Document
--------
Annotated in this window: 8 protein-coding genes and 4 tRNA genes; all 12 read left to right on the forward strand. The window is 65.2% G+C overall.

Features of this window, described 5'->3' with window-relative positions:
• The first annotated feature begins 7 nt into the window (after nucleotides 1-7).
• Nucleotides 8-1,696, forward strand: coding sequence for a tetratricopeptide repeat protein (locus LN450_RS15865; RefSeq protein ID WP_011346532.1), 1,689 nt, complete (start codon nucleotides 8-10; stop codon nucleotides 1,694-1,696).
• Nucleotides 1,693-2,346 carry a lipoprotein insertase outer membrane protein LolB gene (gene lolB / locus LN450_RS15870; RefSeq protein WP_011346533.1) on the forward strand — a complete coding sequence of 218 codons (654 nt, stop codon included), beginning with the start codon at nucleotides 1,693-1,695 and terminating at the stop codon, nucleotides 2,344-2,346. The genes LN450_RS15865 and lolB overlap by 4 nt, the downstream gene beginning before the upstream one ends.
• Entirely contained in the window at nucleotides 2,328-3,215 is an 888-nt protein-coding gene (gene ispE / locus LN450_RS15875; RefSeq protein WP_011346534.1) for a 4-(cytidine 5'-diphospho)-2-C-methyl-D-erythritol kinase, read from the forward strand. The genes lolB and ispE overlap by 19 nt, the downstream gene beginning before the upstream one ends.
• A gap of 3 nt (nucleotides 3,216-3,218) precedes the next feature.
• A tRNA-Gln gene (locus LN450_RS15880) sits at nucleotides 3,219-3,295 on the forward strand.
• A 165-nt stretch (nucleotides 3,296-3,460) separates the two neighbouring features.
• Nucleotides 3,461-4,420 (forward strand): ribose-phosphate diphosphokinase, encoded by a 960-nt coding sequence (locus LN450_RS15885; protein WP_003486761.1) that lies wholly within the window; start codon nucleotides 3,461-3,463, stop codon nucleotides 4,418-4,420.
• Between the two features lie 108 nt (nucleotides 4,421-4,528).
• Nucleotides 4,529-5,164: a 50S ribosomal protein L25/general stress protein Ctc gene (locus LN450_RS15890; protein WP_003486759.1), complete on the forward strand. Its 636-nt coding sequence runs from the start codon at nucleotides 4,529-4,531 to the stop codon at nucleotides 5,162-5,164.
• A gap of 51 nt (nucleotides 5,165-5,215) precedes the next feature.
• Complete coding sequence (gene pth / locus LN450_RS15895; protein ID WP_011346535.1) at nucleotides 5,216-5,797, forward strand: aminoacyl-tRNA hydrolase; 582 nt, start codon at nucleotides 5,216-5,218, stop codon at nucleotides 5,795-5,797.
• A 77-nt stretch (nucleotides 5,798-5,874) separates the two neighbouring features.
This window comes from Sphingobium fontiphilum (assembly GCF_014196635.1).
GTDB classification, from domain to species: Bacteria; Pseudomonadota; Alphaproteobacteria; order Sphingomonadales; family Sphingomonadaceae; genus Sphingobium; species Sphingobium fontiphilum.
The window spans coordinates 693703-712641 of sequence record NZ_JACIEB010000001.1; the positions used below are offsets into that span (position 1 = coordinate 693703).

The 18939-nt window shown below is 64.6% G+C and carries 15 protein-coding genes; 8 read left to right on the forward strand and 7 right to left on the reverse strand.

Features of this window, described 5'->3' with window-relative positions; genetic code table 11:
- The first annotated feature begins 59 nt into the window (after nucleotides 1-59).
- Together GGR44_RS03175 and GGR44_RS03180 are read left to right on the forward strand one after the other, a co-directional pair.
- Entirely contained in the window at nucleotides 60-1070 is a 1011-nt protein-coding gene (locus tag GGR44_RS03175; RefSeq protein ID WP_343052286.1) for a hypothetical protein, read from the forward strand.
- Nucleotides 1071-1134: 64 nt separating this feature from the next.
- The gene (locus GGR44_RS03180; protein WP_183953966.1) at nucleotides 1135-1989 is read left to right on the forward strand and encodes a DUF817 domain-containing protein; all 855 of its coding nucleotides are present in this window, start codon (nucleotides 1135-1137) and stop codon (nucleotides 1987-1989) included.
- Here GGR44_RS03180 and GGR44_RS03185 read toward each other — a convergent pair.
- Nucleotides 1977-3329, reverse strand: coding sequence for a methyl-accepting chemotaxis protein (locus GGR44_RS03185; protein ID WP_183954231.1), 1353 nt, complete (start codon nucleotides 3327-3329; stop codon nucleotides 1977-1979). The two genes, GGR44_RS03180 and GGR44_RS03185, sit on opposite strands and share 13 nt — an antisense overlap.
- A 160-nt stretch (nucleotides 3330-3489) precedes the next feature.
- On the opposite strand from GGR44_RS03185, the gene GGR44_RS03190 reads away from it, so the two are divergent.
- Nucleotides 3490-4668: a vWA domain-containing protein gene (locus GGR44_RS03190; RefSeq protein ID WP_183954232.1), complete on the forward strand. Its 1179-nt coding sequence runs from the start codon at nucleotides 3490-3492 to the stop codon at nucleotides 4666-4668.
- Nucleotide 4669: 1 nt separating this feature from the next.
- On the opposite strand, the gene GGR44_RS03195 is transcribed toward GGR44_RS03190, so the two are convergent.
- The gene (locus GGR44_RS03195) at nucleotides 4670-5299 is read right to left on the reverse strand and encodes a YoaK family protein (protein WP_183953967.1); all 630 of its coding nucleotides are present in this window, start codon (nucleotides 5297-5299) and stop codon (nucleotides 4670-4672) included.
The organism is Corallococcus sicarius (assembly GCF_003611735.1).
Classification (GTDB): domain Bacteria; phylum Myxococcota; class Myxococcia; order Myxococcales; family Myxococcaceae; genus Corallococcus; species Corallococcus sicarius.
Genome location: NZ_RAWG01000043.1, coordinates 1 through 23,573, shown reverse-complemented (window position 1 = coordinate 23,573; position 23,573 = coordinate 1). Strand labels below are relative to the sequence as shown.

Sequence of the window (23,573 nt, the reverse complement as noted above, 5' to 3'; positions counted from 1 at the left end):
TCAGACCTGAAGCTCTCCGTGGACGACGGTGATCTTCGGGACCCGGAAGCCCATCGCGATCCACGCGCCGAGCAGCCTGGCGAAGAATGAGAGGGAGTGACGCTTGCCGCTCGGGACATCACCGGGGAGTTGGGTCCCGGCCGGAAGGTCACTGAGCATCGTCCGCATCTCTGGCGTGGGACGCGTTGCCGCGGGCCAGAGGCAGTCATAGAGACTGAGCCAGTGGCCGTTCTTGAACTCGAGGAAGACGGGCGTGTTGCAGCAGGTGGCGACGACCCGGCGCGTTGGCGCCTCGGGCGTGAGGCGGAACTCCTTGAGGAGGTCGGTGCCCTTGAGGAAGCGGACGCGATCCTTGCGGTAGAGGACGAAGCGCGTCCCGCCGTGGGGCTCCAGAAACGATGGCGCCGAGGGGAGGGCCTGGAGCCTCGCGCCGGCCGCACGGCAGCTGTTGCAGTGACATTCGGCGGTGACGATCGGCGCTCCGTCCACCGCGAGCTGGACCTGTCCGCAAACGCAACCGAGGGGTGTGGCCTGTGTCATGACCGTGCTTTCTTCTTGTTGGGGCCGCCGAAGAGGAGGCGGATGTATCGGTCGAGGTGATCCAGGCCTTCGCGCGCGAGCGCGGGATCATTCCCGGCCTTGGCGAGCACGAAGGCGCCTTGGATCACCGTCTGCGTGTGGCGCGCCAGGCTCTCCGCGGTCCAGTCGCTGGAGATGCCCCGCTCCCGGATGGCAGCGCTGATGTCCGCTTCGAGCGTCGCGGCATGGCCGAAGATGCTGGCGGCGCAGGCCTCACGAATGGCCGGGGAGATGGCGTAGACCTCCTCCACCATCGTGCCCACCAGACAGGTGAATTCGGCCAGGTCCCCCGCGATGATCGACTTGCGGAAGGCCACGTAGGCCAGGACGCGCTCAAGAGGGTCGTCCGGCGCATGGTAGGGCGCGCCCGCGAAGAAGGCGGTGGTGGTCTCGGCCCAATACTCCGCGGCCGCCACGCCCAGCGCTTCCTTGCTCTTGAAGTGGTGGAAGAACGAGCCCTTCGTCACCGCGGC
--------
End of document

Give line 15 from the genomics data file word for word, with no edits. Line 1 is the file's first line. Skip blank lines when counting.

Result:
• A 77-nt stretch (nucleotides 5,798-5,874) separates the two neighbouring features.